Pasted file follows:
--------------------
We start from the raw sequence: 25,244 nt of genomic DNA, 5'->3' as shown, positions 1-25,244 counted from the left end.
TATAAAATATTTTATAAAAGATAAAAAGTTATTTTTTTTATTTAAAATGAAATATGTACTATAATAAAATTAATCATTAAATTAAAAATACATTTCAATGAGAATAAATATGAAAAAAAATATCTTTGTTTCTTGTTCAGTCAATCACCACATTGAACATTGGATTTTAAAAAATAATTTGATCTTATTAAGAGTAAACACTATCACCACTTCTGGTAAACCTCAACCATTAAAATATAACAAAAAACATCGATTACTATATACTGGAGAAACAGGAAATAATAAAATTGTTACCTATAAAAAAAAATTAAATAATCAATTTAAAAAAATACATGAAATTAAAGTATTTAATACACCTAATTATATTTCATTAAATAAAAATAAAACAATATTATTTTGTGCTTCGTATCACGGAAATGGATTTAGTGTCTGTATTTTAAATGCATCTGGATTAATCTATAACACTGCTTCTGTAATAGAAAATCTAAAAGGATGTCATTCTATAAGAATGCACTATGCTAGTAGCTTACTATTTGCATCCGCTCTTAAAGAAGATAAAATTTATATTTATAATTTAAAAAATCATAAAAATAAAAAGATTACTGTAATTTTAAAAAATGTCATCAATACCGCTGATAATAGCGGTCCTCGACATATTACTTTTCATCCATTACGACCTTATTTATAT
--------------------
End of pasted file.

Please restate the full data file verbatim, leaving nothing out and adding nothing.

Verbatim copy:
We start from the raw sequence: 25,244 nt of genomic DNA, 5'->3' as shown, positions 1-25,244 counted from the left end.
TATAAAATATTTTATAAAAGATAAAAAGTTATTTTTTTTATTTAAAATGAAATATGTACTATAATAAAATTAATCATTAAATTAAAAATACATTTCAATGAGAATAAATATGAAAAAAAATATCTTTGTTTCTTGTTCAGTCAATCACCACATTGAACATTGGATTTTAAAAAATAATTTGATCTTATTAAGAGTAAACACTATCACCACTTCTGGTAAACCTCAACCATTAAAATATAACAAAAAACATCGATTACTATATACTGGAGAAACAGGAAATAATAAAATTGTTACCTATAAAAAAAAATTAAATAATCAATTTAAAAAAATACATGAAATTAAAGTATTTAATACACCTAATTATATTTCATTAAATAAAAATAAAACAATATTATTTTGTGCTTCGTATCACGGAAATGGATTTAGTGTCTGTATTTTAAATGCATCTGGATTAATCTATAACACTGCTTCTGTAATAGAAAATCTAAAAGGATGTCATTCTATAAGAATGCACTATGCTAGTAGCTTACTATTTGCATCCGCTCTTAAAGAAGATAAAATTTATATTTATAATTTAAAAAATCATAAAAATAAAAAGATTACTGTAATTTTAAAAAATGTCATCAATACCGCTGATAATAGCGGTCCTCGACATATTACTTTTCATCCATTACGACCTTATTTATAT